Giulietta is a sophisticated Italian restaurant with a sharing-style menu. It stars fresh-made pasta, woodfired pizza and simple but brilliant veggie sides. The idea is to return to simple ingredients, the food as light as possible for traditional classic Italian.
Italian wool on the walls, red oxidized steel accents and corrugated marble create a balance between romantic and industrial.
The Chef’s Bar is a front row seat for the waltzing back-and-forth motion of an open kitchen and the wood-burning pizza that necessitated part of the wall being knocked out to be brought in.
Insalata verde ($15) is basic but leaves of bibb lettuce are big and buttery, paired with an appropriate amount of flaky parmigiano reggiano, a light lemon vinaigrette and fresh herbs.
Polpo e fagioli ($18) sees a beautifully tender and crispy little octopus plated on a borlotti bean puree and whole borlotti beans, anchovy salmoriglio spooned on top.
Fritto misto ($19) has three kinds of fried seafood (Argentinian prawns, calamari, and lake smelt), with chickpeas nestled in the medley and an aioli lightly flavoured with saffron on the side.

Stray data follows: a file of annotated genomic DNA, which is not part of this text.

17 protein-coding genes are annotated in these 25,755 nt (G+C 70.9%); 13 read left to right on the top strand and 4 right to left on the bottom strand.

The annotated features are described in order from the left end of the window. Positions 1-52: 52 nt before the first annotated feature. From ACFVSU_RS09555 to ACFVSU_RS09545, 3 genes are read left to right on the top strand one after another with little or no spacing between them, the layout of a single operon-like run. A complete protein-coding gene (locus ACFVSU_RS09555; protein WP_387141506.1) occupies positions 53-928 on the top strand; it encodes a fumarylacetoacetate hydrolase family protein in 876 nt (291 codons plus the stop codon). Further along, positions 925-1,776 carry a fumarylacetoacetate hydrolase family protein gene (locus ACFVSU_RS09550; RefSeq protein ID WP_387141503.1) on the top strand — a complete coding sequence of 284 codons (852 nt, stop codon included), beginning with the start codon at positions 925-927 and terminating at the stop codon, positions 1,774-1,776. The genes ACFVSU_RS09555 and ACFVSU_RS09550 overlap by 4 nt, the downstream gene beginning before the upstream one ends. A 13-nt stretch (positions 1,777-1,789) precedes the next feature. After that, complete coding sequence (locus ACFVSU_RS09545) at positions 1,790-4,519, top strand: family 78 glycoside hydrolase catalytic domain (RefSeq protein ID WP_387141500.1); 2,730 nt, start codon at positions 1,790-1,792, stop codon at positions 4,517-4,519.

Scarpinocc ($22) is a simple standout, lovely packages of fresh pasta stuffed with rich taleggio, gruyere and cream accompanied by juicy hen of the woods mushrooms and black pepper.
Broccoli di Cicco ($12) is a contorni of perfectly softened grilled rapini that sings with roasted garlic set off by lemon and olive oil.
Schiaccare ($10) brings out the natural sweetness of squash by roasting it in the wood-burning oven and pairing it with honey, almonds and sage.
La Giulietta ($22) is the epitome of a high-end Italian pizza a legna with perhaps an overabundance of crunchy Sicilian pistachio, indulgent lardo di Modena, panna and smoked scarmoza.
L’Amentea ($20) treads a more beaten path but brings a punch with spicy soppressata and globs of creamy fior di latte, harmonizing with classic tomato, garlic and Sicilian oregano.
Red fife tiramisu ($12) has an impressive number of equal thin red fife “spagna” or sponge layers.
A Cynar Spritz ($12) pairs equally bittersweet grapefruit and Cynar, rounding them out with effervescent prosecco.
A Melagrano ($7) mocktail is based on a spicy pomegranate syrup that bears a striking resemblance to vermouth, topped off with Crodino, Angostura and soda.
Terazzo floors are the same, but a transparent walk-in fridge now houses bottles of aperitivo and fresh fruits and veggies instead of cuts of meat.